The portfolio has three versions (or volumes), v1, v2, v3, with the following elements:
|v1 due 10/07
||v2 due 11/18 extended to 11/20
||v3 due 12/11
Richards Lecture Reaction [1-2 pages]
Media/Science Analysis [1-2 pages]
Plagiarism self test
Other Themester Event Reaction [1-2 pages]
Media/Science Analysis [1-2 pages]
Empirical Study Report [3-5 pages]
Revised Themester Event Report
Revised Media Analysis
Revised Empirical Report
New: Judge's Decision, "Star Witness" [4-6 pages]
Explanation of Components
- (v1) Plagiarism Self-Test Certificate: take the test after doing the IU School of Education plagiarism tutorial
- Themester event reports:
Suggested structure for these reaction pieces, in two paragraphs. (1)
Identify an interesting (to you) claim that was made or reported
by the presenter and that is significant to the topic of the course.
(This claim need not be the presenter's personal view, but could be
someone else's view that was presented, e.g. Darwin's.) State the
claim as clearly as you can, give as much of the context for the
claim as is necessary to understand it (you should imagine your
reader was *not* at the event), and any argument that the presenter
provided for the claim. (2) Explain why you find the claim
interesting or significant. If you agree with it, suggest an
additional reason to believe it that the presenter could or should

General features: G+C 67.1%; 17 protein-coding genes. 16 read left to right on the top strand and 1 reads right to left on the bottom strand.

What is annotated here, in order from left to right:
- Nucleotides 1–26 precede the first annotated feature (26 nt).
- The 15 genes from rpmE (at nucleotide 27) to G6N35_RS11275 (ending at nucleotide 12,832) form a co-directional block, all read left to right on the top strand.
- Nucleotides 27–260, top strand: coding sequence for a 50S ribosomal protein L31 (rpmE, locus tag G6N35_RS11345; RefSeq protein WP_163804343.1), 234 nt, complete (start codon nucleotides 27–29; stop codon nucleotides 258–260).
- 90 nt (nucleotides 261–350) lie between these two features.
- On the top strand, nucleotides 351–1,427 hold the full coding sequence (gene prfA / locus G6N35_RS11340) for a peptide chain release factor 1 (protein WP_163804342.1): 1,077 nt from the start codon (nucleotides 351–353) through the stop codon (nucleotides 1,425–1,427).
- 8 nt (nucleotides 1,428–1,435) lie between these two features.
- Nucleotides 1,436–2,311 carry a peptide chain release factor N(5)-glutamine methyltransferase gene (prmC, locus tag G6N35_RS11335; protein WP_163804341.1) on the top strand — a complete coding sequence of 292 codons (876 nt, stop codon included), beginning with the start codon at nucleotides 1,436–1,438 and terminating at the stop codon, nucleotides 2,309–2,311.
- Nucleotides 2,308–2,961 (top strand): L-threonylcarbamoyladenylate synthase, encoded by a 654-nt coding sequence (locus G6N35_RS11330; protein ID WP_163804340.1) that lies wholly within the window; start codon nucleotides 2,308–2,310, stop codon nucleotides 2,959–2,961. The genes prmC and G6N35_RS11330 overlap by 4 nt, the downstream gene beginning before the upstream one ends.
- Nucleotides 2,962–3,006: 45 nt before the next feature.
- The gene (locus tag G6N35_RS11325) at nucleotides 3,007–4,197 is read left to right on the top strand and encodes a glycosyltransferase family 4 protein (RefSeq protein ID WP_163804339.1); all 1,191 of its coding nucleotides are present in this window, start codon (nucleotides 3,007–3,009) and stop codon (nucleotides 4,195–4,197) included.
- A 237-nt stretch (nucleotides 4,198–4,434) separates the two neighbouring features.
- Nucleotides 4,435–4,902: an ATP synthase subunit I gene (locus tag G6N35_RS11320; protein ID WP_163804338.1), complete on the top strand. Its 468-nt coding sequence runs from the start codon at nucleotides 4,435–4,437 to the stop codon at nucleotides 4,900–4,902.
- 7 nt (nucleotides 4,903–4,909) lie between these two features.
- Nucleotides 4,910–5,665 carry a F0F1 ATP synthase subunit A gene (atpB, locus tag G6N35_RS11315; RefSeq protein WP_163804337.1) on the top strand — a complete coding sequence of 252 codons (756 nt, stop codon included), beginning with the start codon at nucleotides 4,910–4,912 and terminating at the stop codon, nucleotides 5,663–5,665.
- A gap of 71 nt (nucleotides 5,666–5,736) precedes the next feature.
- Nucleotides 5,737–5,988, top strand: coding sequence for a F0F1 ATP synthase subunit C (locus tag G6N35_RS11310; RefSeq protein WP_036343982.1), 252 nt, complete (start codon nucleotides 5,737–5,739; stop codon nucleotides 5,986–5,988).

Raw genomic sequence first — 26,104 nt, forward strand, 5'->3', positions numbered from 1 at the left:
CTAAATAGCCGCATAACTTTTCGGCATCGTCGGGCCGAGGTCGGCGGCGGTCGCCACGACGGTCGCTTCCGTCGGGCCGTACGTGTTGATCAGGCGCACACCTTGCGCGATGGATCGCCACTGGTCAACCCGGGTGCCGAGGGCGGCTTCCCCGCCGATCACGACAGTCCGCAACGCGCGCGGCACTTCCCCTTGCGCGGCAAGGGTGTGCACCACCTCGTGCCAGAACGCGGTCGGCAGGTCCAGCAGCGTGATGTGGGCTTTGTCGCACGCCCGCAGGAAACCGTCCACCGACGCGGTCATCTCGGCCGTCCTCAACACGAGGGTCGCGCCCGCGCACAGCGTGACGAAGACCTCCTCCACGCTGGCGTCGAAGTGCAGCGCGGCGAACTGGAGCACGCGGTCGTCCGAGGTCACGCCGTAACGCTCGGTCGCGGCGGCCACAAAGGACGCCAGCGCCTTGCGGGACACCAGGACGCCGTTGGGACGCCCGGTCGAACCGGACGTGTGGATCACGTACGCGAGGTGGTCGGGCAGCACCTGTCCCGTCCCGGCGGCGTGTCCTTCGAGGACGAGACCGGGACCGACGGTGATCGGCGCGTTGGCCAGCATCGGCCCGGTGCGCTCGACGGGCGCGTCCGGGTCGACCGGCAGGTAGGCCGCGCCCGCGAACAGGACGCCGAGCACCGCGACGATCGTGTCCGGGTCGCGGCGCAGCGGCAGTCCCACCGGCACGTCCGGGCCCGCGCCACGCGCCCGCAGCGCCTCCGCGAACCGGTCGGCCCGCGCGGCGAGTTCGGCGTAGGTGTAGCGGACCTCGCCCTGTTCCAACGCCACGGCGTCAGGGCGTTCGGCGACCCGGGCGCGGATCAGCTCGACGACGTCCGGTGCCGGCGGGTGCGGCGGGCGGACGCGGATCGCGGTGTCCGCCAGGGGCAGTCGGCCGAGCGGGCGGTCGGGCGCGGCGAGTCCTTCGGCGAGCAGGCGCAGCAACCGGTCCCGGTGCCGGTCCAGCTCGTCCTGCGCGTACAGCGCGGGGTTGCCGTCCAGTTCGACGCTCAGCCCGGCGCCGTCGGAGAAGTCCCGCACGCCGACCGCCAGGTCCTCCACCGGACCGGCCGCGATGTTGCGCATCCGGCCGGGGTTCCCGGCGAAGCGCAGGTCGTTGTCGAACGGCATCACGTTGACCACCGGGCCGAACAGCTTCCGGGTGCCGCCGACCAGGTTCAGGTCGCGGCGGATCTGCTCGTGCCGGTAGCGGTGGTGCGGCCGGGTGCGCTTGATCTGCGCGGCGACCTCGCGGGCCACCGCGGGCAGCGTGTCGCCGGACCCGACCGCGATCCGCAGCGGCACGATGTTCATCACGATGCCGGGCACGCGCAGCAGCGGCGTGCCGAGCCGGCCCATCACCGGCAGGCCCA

have mentioned. If you disagree with it, give the reasons for your
- (v1) Reaction piece on Richards Lecture [1-2 pages]
- (v2) Reaction piece on one other Themester event [1-2 pages]
- (v1,v2) Critical analyses of a media report and the associated
scientific paper (you must cover different reports and papers for v1 and v2).
Precleared media sources are:
Ask individually about others.
(Hint: Many scientists have links to media stories about their research on their websites.)
Did the media presentation use anthropomorphic terms more than the scientific paper?
Was the research presented accurately?
[1-2 pages each report; provide copies or links for items discussed]
- (v2) One "empirical" study [3-5 pages]. Progress in the science
of animal minds depends on clever ideas for experiments or
observations, but also on understanding trends and developments within
the science. The goal of this part of your portfolio is to describe
an actual or potential study that would advance the science of animal
minds. You should describe a study (experimental, observational, or
"metascience" -- see below) that you have carried out, or would like
to see carried out. Your report should have these five elements:
The kinds of empirical studies we have in mind fall into three categories.
- 1. A brief introduction to the topic of your study that provides a
hypothesis that you would like to test, and a clear rationale for the
study, referencing any similar studies that you have heard about or
read about for this class;
- 2. A description of the methods of the study.
- 3. A description of the results, if you actually carried out the
study, or a discussion of what you predict you would find if you were
to carry out the study;